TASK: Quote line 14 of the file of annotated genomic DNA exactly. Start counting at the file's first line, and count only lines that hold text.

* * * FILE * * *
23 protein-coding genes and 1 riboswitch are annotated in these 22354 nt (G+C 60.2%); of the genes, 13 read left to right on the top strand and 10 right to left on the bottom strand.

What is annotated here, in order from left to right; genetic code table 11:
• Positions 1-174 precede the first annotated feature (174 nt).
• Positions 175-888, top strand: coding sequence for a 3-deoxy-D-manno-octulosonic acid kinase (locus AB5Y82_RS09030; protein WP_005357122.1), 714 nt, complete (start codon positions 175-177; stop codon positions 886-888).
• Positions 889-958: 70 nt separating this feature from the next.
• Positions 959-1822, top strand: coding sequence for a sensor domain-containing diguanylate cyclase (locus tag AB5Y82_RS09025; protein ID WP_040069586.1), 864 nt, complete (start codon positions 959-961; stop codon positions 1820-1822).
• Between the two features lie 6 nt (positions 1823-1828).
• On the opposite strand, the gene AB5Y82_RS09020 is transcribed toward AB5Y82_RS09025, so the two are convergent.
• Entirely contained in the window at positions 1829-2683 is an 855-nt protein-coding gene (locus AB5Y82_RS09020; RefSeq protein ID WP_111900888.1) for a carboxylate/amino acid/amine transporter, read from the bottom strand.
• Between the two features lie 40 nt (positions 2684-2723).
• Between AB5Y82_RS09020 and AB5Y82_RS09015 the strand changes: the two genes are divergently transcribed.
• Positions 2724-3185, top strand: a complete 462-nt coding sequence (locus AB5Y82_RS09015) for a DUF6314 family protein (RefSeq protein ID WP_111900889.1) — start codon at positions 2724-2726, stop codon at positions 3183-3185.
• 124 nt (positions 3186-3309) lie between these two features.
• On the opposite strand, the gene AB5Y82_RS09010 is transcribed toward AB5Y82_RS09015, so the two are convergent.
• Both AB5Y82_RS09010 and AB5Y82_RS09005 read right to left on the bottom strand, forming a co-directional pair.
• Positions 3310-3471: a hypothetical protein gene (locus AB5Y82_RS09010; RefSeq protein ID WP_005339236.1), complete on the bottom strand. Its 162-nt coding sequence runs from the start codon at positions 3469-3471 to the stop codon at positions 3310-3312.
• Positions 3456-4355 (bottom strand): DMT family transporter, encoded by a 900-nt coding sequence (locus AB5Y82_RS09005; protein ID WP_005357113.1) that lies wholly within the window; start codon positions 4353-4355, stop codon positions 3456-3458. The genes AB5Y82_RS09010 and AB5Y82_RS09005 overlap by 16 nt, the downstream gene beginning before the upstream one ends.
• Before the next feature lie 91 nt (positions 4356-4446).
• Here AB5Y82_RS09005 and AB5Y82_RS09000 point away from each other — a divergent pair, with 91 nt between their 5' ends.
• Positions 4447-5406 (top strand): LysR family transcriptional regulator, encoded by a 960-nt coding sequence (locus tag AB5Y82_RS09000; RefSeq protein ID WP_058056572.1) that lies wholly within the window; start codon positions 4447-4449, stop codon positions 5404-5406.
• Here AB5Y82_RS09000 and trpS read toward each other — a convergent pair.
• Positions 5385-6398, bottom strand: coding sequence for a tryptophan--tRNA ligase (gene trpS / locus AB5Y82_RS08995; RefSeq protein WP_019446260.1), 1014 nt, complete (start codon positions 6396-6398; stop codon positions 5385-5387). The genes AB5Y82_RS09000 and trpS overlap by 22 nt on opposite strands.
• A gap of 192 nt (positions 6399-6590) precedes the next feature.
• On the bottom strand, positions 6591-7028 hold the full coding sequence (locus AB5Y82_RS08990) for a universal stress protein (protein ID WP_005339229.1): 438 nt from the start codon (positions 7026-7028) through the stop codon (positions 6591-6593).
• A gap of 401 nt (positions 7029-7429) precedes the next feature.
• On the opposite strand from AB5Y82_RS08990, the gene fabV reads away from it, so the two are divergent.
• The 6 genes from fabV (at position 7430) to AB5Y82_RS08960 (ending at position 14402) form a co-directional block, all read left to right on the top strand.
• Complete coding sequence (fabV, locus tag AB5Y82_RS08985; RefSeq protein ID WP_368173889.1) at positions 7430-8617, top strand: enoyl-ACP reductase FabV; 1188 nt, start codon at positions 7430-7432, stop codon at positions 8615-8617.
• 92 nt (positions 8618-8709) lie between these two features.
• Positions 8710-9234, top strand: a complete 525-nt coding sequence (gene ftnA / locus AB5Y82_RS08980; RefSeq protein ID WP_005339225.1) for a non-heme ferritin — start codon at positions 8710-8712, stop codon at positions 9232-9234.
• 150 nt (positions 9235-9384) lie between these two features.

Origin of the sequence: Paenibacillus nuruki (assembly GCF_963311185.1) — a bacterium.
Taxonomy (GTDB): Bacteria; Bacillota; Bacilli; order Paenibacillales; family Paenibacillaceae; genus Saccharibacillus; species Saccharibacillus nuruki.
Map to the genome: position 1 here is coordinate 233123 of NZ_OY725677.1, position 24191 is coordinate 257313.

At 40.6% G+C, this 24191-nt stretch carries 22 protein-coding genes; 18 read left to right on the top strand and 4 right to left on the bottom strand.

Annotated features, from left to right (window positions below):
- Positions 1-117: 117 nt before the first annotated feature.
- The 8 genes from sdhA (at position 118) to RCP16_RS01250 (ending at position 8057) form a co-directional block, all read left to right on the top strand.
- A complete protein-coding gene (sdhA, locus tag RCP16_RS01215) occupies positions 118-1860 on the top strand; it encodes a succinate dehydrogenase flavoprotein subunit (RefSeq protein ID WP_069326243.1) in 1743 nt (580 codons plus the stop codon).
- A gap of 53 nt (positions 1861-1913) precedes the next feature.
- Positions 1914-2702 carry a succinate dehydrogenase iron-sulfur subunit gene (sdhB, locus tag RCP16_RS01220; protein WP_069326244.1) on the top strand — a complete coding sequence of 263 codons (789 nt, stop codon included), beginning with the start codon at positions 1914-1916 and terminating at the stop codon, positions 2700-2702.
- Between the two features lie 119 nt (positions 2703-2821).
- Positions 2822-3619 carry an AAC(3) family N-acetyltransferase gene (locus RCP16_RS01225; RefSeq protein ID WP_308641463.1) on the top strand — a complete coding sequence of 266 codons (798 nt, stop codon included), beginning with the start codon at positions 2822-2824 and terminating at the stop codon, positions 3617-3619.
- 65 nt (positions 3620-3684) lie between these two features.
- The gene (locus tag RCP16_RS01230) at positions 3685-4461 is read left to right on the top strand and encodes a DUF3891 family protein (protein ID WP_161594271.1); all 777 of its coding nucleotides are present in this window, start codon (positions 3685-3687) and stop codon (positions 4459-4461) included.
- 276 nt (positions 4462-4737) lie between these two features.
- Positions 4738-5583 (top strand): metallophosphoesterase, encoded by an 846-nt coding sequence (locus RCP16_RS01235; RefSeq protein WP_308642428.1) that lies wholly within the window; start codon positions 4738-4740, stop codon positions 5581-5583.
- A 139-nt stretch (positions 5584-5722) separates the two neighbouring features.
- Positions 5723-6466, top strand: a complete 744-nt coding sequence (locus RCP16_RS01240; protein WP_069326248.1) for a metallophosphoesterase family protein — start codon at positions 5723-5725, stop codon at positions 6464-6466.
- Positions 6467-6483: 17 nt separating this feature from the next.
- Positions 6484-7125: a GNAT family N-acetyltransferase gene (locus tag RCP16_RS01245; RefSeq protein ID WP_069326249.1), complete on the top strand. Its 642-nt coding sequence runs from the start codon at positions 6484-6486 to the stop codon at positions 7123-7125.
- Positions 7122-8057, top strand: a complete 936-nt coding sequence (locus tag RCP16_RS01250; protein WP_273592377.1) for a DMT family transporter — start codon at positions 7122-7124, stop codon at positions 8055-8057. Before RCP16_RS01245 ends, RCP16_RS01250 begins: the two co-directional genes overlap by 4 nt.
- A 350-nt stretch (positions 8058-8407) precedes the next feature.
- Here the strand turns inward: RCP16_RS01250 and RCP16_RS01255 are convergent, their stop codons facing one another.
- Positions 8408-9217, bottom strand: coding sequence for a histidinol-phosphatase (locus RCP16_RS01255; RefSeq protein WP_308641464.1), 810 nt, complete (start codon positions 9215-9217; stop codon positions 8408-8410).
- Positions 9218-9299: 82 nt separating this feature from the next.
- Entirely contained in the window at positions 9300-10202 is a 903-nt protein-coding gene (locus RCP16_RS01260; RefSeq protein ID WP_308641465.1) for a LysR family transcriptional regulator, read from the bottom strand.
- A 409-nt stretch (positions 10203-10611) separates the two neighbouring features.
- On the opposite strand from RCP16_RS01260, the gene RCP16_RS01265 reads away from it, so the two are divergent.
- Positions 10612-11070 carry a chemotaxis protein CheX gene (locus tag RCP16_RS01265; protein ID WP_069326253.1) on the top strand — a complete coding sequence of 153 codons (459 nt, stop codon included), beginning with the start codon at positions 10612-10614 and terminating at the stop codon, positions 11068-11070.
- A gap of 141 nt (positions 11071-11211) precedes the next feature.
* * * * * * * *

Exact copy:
• On the opposite strand, the gene AB5Y82_RS09010 is transcribed toward AB5Y82_RS09015, so the two are convergent.